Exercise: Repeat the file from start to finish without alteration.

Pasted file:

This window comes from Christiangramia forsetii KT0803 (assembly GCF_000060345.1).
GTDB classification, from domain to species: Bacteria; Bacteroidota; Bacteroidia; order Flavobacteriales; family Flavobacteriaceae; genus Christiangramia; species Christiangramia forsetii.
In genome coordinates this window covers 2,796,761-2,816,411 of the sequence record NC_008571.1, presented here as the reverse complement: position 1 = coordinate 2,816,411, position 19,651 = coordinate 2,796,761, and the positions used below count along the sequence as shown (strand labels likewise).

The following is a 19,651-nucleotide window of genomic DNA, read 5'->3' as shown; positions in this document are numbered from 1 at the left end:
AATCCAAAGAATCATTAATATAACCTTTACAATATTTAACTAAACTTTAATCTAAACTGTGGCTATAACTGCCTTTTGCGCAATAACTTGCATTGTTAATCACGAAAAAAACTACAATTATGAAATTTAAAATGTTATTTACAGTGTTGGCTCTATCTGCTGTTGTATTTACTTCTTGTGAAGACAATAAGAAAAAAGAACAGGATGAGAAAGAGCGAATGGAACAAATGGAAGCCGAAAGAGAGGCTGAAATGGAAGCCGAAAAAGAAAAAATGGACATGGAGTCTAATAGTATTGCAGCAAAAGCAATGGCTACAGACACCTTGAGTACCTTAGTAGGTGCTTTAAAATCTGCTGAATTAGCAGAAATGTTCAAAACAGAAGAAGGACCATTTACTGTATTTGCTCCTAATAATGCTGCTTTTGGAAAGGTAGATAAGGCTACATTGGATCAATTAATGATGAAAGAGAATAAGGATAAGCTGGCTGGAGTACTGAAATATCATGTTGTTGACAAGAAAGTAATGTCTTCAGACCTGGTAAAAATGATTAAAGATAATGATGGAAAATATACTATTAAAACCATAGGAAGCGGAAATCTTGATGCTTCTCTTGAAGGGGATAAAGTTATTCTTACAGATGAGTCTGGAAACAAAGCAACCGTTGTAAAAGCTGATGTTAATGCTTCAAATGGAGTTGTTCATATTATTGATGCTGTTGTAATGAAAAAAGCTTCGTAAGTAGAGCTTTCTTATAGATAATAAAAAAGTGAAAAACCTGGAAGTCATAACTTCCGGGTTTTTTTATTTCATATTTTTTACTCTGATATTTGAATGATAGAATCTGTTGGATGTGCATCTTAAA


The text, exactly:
This window comes from Christiangramia forsetii KT0803 (assembly GCF_000060345.1).
GTDB classification, from domain to species: Bacteria; Bacteroidota; Bacteroidia; order Flavobacteriales; family Flavobacteriaceae; genus Christiangramia; species Christiangramia forsetii.
In genome coordinates this window covers 2,796,761-2,816,411 of the sequence record NC_008571.1, presented here as the reverse complement: position 1 = coordinate 2,816,411, position 19,651 = coordinate 2,796,761, and the positions used below count along the sequence as shown (strand labels likewise).

The following is a 19,651-nucleotide window of genomic DNA, read 5'->3' as shown; positions in this document are numbered from 1 at the left end:
AATCCAAAGAATCATTAATATAACCTTTACAATATTTAACTAAACTTTAATCTAAACTGTGGCTATAACTGCCTTTTGCGCAATAACTTGCATTGTTAATCACGAAAAAAACTACAATTATGAAATTTAAAATGTTATTTACAGTGTTGGCTCTATCTGCTGTTGTATTTACTTCTTGTGAAGACAATAAGAAAAAAGAACAGGATGAGAAAGAGCGAATGGAACAAATGGAAGCCGAAAGAGAGGCTGAAATGGAAGCCGAAAAAGAAAAAATGGACATGGAGTCTAATAGTATTGCAGCAAAAGCAATGGCTACAGACACCTTGAGTACCTTAGTAGGTGCTTTAAAATCTGCTGAATTAGCAGAAATGTTCAAAACAGAAGAAGGACCATTTACTGTATTTGCTCCTAATAATGCTGCTTTTGGAAAGGTAGATAAGGCTACATTGGATCAATTAATGATGAAAGAGAATAAGGATAAGCTGGCTGGAGTACTGAAATATCATGTTGTTGACAAGAAAGTAATGTCTTCAGACCTGGTAAAAATGATTAAAGATAATGATGGAAAATATACTATTAAAACCATAGGAAGCGGAAATCTTGATGCTTCTCTTGAAGGGGATAAAGTTATTCTTACAGATGAGTCTGGAAACAAAGCAACCGTTGTAAAAGCTGATGTTAATGCTTCAAATGGAGTTGTTCATATTATTGATGCTGTTGTAATGAAAAAAGCTTCGTAAGTAGAGCTTTCTTATAGATAATAAAAAAGTGAAAAACCTGGAAGTCATAACTTCCGGGTTTTTTTATTTCATATTTTTTACTCTGATATTTGAATGATAGAATCTGTTGGATGTGCATCTTAAA